« New Poll on New York Civil Law Regarding Web Logs | Main | New York Court of Appeals Addresses Duty of Care Issue Regarding Breach of Contract »

December 05, 2007


Bill Altreuter

This decision impressed me most of all as a departure from the Court of Appeals recent literalist bent. And "informal discovery"- what the hell is that? Does it mean "investigation"? "Discovery", as I understand the term, is a defined process that contemplates participation by all parties, and includes concepts like "notice" and the right to object, or seek a protective order.

I'm beginning to think that the whole idea of discovery is in dire need of revisiting. In many ways, and for a long time, discovery has driven the litigation process, and it is now on its way to becoming a new tort. Arons amounts to saying that process and procedure aren't necessary parts of what we mean by discovery, and I find that a very damaging notion.

David Gottlieb


Do you think this is an anomaly or will it become standard goings.


Bill: You correctly point out a misnomer. Perhaps "informal discovery" is the incorrect term -- i.e., discovery is a process that New York sets forth with laws and rules. However, you have to concede that plaintiffs' and defense attorneys both investigate the facts through processes not dictated by the CPLR.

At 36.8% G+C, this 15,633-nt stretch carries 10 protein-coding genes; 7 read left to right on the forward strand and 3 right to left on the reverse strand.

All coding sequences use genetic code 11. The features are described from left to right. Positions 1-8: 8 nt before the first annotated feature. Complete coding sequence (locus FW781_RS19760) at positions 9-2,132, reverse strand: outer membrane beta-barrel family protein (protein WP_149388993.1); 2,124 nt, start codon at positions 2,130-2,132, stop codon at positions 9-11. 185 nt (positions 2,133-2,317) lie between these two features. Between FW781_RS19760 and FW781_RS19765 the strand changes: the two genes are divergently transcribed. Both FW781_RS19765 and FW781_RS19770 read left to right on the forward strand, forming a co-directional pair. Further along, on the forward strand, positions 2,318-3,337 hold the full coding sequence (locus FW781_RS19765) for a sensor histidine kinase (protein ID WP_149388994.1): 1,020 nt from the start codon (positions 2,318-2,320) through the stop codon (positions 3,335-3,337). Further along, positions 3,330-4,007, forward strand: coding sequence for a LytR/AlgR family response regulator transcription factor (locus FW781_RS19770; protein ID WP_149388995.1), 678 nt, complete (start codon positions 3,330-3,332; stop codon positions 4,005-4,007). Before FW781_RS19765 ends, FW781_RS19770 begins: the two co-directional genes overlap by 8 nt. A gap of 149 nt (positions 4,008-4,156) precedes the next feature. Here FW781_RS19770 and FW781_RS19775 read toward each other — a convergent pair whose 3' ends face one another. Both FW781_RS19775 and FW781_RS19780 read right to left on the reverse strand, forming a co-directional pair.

As to Dave's question, I don't it is an anomaly.

Verify your Comment

Previewing your Comment

This is only a preview. Your comment has not yet been posted.

Your comment could not be posted. Error type:
Your comment has been posted. Post another comment

The letters and numbers you entered did not match the image. Please try again.

As a final step before posting your comment, enter the letters and numbers you see in the image below. This prevents automated programs from posting comments.

Having trouble reading this image? View an alternate.


Post a comment

Your Information

(Name and email address are required. Email address will not be displayed with the comment.)